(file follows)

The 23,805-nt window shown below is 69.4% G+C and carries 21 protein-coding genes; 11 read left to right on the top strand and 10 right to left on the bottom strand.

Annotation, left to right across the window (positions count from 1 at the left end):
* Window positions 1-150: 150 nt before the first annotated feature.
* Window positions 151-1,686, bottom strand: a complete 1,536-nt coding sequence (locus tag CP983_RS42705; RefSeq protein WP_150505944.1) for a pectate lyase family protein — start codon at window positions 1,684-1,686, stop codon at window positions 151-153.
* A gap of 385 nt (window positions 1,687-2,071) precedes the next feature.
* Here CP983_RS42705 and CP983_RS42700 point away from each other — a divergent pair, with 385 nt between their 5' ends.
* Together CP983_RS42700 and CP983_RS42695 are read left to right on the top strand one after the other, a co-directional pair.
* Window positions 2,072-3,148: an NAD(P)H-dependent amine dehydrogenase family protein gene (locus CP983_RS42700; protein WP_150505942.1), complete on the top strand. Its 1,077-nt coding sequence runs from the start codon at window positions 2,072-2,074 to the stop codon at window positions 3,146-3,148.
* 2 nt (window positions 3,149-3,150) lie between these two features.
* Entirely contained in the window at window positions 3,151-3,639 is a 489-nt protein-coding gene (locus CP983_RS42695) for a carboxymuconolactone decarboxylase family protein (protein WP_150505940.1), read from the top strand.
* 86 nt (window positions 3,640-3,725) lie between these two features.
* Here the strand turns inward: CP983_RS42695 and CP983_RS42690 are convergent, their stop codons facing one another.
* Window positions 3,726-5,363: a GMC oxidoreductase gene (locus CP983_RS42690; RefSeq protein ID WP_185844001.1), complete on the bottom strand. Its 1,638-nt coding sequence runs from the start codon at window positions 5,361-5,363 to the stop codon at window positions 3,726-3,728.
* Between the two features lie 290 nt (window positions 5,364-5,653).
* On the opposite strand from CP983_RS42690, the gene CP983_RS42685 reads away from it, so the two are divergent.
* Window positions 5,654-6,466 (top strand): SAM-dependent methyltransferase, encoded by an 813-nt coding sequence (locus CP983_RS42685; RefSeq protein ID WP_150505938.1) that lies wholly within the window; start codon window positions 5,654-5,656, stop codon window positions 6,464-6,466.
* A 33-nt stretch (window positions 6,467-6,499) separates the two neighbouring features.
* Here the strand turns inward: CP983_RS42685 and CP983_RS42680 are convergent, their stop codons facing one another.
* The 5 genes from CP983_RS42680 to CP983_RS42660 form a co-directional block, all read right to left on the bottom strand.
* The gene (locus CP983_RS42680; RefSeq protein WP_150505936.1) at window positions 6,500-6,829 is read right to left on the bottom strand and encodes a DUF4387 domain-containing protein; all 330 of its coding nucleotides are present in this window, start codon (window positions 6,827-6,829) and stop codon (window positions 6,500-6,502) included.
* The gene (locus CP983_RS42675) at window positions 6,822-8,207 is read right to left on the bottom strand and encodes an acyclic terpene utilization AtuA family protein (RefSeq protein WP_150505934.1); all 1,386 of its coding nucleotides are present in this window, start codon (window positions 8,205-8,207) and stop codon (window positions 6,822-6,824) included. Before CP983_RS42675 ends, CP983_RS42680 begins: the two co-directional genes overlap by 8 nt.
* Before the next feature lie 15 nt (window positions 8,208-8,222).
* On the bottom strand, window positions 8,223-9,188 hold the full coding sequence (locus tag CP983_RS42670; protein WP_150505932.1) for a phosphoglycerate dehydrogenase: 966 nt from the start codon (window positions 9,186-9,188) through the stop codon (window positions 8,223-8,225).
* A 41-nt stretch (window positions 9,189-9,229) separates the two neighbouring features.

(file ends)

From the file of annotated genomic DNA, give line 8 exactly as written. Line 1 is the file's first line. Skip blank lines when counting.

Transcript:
* Window positions 2,072-3,148: an NAD(P)H-dependent amine dehydrogenase family protein gene (locus CP983_RS42700; protein WP_150505942.1), complete on the top strand. Its 1,077-nt coding sequence runs from the start codon at window positions 2,072-2,074 to the stop codon at window positions 3,146-3,148.